It remains to be seen whether turbines will take the automotive market by storm or not, but there are definitely some people interested in getting behind turbine-electric vehicles. This year alone, we've seen a turbine-electric Mack truck, an even more high-tech iteration of a turbine big rig, and two full-blown Chinese micro-turbine supercars. We can add the MiTRE to that list. This micro-turbine range-extender from British engineering solutions company Delta Motorsport is the latest product promising a solution to EV range anxiety that's lighter and more versatile than a piston engine hybrid drive.
With support from Innovate UK, Delta Motorsport is developing the MiTRE as a range-extending solution for electric vehicles. The idea is to use the system to develop the electricity needed to give electric vehicles driving ranges in line with traditional gas and diesel vehicles without relying on a piston engine like the typical hybrid.
Unlike the run-of-the-mill piston engine, turbines can operate on a variety of fuels, giving owners more flexibility and potential for cleaner driving. Delta also estimates that a 35-kW (47-hp) MiTRE will be 50 percent lighter and 40 percent smaller than an equivalent piston engine, running with low emissions at between 30 and 35 percent thermal efficiency.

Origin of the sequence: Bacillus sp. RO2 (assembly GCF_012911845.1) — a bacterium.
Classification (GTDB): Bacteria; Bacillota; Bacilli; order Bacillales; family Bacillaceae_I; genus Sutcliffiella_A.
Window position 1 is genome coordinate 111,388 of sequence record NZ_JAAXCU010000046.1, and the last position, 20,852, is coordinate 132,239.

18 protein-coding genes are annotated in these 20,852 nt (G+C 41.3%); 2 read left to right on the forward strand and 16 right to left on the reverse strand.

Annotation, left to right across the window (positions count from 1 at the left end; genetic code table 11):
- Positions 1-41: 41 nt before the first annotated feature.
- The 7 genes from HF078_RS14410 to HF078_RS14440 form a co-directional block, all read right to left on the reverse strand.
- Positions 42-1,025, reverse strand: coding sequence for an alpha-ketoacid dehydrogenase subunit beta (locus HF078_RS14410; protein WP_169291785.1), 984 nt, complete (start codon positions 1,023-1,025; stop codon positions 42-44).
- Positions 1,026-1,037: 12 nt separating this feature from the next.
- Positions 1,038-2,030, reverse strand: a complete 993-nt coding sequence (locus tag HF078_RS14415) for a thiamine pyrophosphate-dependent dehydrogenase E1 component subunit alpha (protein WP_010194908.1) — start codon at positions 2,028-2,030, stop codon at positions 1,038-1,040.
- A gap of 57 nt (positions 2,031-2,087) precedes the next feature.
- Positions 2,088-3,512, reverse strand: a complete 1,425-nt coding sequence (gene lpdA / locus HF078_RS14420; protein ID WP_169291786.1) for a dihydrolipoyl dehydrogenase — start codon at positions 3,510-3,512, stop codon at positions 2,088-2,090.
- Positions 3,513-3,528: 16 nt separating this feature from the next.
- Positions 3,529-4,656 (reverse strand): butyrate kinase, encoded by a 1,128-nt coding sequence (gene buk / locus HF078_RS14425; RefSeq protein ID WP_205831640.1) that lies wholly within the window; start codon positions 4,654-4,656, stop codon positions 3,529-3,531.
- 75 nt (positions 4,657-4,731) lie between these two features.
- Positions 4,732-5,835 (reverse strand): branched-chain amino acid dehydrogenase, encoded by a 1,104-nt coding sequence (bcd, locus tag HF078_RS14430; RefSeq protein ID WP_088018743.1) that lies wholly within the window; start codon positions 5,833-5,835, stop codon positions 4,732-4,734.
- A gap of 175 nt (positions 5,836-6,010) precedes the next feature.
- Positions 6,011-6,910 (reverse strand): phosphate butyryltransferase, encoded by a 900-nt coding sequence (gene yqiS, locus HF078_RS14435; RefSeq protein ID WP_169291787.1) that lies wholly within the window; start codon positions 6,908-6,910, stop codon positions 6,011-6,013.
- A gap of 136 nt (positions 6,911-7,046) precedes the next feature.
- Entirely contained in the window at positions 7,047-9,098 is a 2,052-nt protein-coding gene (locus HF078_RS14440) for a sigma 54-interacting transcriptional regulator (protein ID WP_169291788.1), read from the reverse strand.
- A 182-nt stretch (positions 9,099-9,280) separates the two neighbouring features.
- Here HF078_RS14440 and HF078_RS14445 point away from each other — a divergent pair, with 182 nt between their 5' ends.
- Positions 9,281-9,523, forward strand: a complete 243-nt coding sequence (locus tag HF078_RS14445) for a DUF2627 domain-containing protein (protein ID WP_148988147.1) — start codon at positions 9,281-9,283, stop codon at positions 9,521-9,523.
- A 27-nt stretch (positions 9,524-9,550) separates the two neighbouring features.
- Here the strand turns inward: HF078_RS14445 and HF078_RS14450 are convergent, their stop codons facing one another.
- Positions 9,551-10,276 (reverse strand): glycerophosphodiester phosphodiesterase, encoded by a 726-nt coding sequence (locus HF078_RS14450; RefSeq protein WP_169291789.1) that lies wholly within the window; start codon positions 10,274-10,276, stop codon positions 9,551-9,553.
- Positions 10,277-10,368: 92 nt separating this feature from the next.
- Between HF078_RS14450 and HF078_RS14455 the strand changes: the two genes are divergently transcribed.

"One of the main issues seemingly holding electric cars back is the lack of range, but this technology changes that," says Delta managing director Simon Dowson. "We demonstrated proof of concept when we fitted one of the prototypes to our E4 Coupe electric sports car, and our projections show the cost of the system is low enough to be attractive to the automotive market, so we have a really potent solution to advance the take-up of electric vehicles."
British auto companies Ariel and Morgan have teamed up with Delta to further develop 17-kW and 35-kW versions of the MiTRE. That's interesting not only because of the unique cars they build, but because those small, lightweight cars are a much different potential landing place for turbine-electric technology than the tractor trailers and flagship supercars we've seen that tech concentrated around in the past.
Source: Delta Motorsport
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